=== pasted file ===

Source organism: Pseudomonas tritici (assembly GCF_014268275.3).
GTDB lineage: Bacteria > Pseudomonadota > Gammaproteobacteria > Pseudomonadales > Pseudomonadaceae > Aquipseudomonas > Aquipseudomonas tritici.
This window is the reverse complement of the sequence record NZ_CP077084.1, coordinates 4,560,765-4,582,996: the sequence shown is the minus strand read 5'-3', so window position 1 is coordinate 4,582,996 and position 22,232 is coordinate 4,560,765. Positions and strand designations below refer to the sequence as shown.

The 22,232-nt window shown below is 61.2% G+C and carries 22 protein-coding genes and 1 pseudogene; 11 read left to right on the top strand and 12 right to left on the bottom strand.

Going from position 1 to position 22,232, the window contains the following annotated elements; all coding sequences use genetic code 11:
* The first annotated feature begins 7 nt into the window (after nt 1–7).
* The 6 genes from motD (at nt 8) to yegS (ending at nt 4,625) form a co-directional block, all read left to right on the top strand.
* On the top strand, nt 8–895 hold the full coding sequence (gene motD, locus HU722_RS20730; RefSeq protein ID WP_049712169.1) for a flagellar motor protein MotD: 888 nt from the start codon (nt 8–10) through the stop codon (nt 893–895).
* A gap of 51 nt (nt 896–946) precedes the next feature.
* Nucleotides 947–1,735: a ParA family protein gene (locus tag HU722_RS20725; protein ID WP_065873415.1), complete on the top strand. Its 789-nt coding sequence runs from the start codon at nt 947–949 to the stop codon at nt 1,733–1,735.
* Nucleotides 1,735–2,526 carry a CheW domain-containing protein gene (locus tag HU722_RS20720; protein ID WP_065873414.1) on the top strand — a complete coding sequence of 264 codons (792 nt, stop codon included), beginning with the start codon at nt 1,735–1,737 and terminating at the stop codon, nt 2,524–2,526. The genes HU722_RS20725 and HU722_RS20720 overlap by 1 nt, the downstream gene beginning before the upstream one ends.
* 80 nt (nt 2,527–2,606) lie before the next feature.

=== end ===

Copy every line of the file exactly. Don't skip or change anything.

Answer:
Source organism: Pseudomonas tritici (assembly GCF_014268275.3).
GTDB lineage: Bacteria > Pseudomonadota > Gammaproteobacteria > Pseudomonadales > Pseudomonadaceae > Aquipseudomonas > Aquipseudomonas tritici.
This window is the reverse complement of the sequence record NZ_CP077084.1, coordinates 4,560,765-4,582,996: the sequence shown is the minus strand read 5'-3', so window position 1 is coordinate 4,582,996 and position 22,232 is coordinate 4,560,765. Positions and strand designations below refer to the sequence as shown.

The 22,232-nt window shown below is 61.2% G+C and carries 22 protein-coding genes and 1 pseudogene; 11 read left to right on the top strand and 12 right to left on the bottom strand.

Going from position 1 to position 22,232, the window contains the following annotated elements; all coding sequences use genetic code 11:
* The first annotated feature begins 7 nt into the window (after nt 1–7).
* The 6 genes from motD (at nt 8) to yegS (ending at nt 4,625) form a co-directional block, all read left to right on the top strand.
* On the top strand, nt 8–895 hold the full coding sequence (gene motD, locus HU722_RS20730; RefSeq protein ID WP_049712169.1) for a flagellar motor protein MotD: 888 nt from the start codon (nt 8–10) through the stop codon (nt 893–895).
* A gap of 51 nt (nt 896–946) precedes the next feature.
* Nucleotides 947–1,735: a ParA family protein gene (locus tag HU722_RS20725; protein ID WP_065873415.1), complete on the top strand. Its 789-nt coding sequence runs from the start codon at nt 947–949 to the stop codon at nt 1,733–1,735.
* Nucleotides 1,735–2,526 carry a CheW domain-containing protein gene (locus tag HU722_RS20720; protein ID WP_065873414.1) on the top strand — a complete coding sequence of 264 codons (792 nt, stop codon included), beginning with the start codon at nt 1,735–1,737 and terminating at the stop codon, nt 2,524–2,526. The genes HU722_RS20725 and HU722_RS20720 overlap by 1 nt, the downstream gene beginning before the upstream one ends.
* 80 nt (nt 2,527–2,606) lie before the next feature.